In the months leading up to me getting into this business, a couple of buddies and I engaged in the annual spring rite of spring break, which back then was mostly celebrated in places such as Daytona Beach and Fort Lauderdale for those of us who resided in the Toronto area.
It was the spring of 1978 when we left, first along Hwy 401 through to Detroit and down I-75 through Ohio and Kentucky and into Tennessee when early in the morning, we pulled into a truck stop off the interstate for some breakfast.
This most personable server you can imagine greeted us and not only brought us our orders, but stopped to chat.
When we told her we were driving right through to Florida, taking turns driving, this elderly lady who I’m estimating was in her 70s at the time became concerned.
She kept filling our plates with bacon and eggs and biscuits, telling us we had to fill up for such a long journey until we literally had to hold this dear lady’s hand in an effort to stop her from loading more on to our plates.
“Honey, you sure?” she asked each of us.
If we weren’t “Honey,” we were “Sweetie” or “Darlin’,” and she didn’t even seem to be working us for a tip. Looking at this sorry trio, there’s no way we would have anything more than the 10 per cent that was common at the time.
It was just a nice side order of down home warmth for a few guys a long way from home and to this day, I associate such pet names as “hun” to that lovely southern lady, likely gone from us now, sadly.
So, my own experiences with such pet names are positive wrapped in a lot of innocence , but not everybody feels that way, perhaps due to their own experiences or the way the were raised.
Some feel such terms are condescending, while others look at the use of such names as being overly-familiar, which is something we must deal with, particularly in a service-oriented busy such as golf in which we deal with a variety of people with differing opinions on such matters.
We’ve seen headlines recently about what can happen when comments strike sensitivities in golf. PGA of America president Ted Bishop, for example, lost his position after calling Ian Poulter a little girl on social media.
While many thought that, while Bishop never should have said that, the punishment didn’t fit the crime. Even so, he paid a high price for not thinking before he tweeted.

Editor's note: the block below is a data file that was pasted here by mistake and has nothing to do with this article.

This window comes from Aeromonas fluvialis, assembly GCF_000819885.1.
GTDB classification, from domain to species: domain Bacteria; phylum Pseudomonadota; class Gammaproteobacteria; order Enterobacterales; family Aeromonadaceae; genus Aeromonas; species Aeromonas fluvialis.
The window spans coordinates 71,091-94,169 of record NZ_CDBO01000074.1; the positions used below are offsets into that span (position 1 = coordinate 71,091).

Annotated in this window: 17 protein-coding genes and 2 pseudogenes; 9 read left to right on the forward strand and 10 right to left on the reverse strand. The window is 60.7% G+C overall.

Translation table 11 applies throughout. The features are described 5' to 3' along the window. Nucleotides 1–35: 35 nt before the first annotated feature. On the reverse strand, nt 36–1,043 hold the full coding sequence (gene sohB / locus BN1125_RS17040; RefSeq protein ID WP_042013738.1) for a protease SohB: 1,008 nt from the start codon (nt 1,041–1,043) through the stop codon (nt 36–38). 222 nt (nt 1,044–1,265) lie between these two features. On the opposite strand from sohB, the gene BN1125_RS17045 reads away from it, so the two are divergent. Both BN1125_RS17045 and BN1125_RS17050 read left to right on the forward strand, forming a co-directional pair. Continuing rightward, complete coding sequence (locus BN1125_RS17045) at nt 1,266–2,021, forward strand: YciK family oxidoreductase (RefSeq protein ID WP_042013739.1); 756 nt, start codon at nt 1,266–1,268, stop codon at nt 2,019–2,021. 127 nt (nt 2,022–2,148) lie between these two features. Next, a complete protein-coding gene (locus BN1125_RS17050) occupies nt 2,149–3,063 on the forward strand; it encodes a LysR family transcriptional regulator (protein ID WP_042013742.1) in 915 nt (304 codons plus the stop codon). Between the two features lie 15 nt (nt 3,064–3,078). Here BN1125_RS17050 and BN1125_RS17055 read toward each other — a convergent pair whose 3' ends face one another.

Or how about the fellow in this story from the Scottish Express who found himself banned from local golf courses for making comments about somebody’s sexual preference, which he says was just meant as a flip comment.
The reality is that he struck a nerve and is also paying the price.
This is not to judge who’s right in these examples, only to point out that the striking of nerves can have severe consequences, not only in golf, but in any business.
In golf, think of the flirtations that often happen when beer carts stop by and how easily that could get out of control if the wrong thing is said.
How do you deal with such incidents? It’s a complex situation that even the federal government is wrestling with these days.
Recently, two female members of the NDP caucus complained about the alleged misconduct of two Liberal MPs, who were suspended by party leader Justin Trudeau.
Trudeau’s reaction drew criticism because the women involved didn’t want the matter to become public and you wonder if it was fair to the accused that they were publicly disciplined before the matter was properly investigated?
So much for innocent until proven guilty.
Last week, NDP leader Thomas Mulcair wrote a letter to Trudeau and Prime Minister Stephen Harper, proposing that all parties work together to clearly define harassment, draft a new, formal code of conduct and appoint somebody to investigate complaints.
You can read more in this story from the Globe and Mail.
It’s worth watching as this story unfolds and it’s prudent to consider any code of conduct that you have at your golf operation or business to update, perhaps even have a procedure to investigate any such dispute should it arise.
There is no perfect solution, but the potential is there for trauma, lost reputations and legal proceedings.
While there is no clear-cut solution to the problem, it’s too important an issue to pretend it doesn’t exist.